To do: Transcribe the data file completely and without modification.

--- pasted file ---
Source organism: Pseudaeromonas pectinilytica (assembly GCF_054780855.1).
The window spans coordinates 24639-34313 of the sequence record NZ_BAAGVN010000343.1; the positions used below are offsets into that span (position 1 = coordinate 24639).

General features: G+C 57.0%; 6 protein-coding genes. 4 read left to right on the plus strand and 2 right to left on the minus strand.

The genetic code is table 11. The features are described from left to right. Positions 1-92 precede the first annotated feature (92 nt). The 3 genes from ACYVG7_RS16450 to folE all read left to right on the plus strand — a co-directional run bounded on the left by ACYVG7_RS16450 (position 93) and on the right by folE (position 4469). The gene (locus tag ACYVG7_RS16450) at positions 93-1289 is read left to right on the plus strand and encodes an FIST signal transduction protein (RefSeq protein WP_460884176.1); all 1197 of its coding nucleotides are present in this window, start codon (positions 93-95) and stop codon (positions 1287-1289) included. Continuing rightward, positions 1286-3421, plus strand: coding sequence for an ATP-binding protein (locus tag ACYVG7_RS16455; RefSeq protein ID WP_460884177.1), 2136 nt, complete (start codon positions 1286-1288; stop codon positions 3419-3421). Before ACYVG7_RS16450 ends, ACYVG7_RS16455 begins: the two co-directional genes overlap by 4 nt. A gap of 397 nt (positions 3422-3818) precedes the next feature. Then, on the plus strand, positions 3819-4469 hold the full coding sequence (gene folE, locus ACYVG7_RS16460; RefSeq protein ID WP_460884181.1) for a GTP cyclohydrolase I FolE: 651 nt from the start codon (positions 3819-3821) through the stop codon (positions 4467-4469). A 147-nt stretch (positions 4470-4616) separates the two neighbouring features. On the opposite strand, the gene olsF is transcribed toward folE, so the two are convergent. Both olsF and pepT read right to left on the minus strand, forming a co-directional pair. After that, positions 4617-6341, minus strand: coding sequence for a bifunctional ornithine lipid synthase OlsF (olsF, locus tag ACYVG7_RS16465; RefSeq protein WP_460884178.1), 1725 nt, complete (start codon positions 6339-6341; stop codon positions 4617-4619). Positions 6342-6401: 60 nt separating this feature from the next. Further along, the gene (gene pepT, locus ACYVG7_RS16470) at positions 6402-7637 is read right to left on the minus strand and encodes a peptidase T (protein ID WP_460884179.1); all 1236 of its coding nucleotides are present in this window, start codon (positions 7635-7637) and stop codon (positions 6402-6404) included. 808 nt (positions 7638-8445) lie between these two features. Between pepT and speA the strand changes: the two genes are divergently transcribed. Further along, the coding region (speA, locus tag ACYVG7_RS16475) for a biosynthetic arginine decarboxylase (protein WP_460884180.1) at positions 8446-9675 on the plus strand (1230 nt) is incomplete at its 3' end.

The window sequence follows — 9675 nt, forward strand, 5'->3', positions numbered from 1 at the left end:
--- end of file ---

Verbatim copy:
Source organism: Pseudaeromonas pectinilytica (assembly GCF_054780855.1).
The window spans coordinates 24639-34313 of the sequence record NZ_BAAGVN010000343.1; the positions used below are offsets into that span (position 1 = coordinate 24639).

General features: G+C 57.0%; 6 protein-coding genes. 4 read left to right on the plus strand and 2 right to left on the minus strand.

The genetic code is table 11. The features are described from left to right. Positions 1-92 precede the first annotated feature (92 nt). The 3 genes from ACYVG7_RS16450 to folE all read left to right on the plus strand — a co-directional run bounded on the left by ACYVG7_RS16450 (position 93) and on the right by folE (position 4469). The gene (locus tag ACYVG7_RS16450) at positions 93-1289 is read left to right on the plus strand and encodes an FIST signal transduction protein (RefSeq protein WP_460884176.1); all 1197 of its coding nucleotides are present in this window, start codon (positions 93-95) and stop codon (positions 1287-1289) included. Continuing rightward, positions 1286-3421, plus strand: coding sequence for an ATP-binding protein (locus tag ACYVG7_RS16455; RefSeq protein ID WP_460884177.1), 2136 nt, complete (start codon positions 1286-1288; stop codon positions 3419-3421). Before ACYVG7_RS16450 ends, ACYVG7_RS16455 begins: the two co-directional genes overlap by 4 nt. A gap of 397 nt (positions 3422-3818) precedes the next feature. Then, on the plus strand, positions 3819-4469 hold the full coding sequence (gene folE, locus ACYVG7_RS16460; RefSeq protein ID WP_460884181.1) for a GTP cyclohydrolase I FolE: 651 nt from the start codon (positions 3819-3821) through the stop codon (positions 4467-4469). A 147-nt stretch (positions 4470-4616) separates the two neighbouring features. On the opposite strand, the gene olsF is transcribed toward folE, so the two are convergent. Both olsF and pepT read right to left on the minus strand, forming a co-directional pair. After that, positions 4617-6341, minus strand: coding sequence for a bifunctional ornithine lipid synthase OlsF (olsF, locus tag ACYVG7_RS16465; RefSeq protein WP_460884178.1), 1725 nt, complete (start codon positions 6339-6341; stop codon positions 4617-4619). Positions 6342-6401: 60 nt separating this feature from the next. Further along, the gene (gene pepT, locus ACYVG7_RS16470) at positions 6402-7637 is read right to left on the minus strand and encodes a peptidase T (protein ID WP_460884179.1); all 1236 of its coding nucleotides are present in this window, start codon (positions 7635-7637) and stop codon (positions 6402-6404) included. 808 nt (positions 7638-8445) lie between these two features. Between pepT and speA the strand changes: the two genes are divergently transcribed. Further along, the coding region (speA, locus tag ACYVG7_RS16475) for a biosynthetic arginine decarboxylase (protein WP_460884180.1) at positions 8446-9675 on the plus strand (1230 nt) is incomplete at its 3' end.

The window sequence follows — 9675 nt, forward strand, 5'->3', positions numbered from 1 at the left end: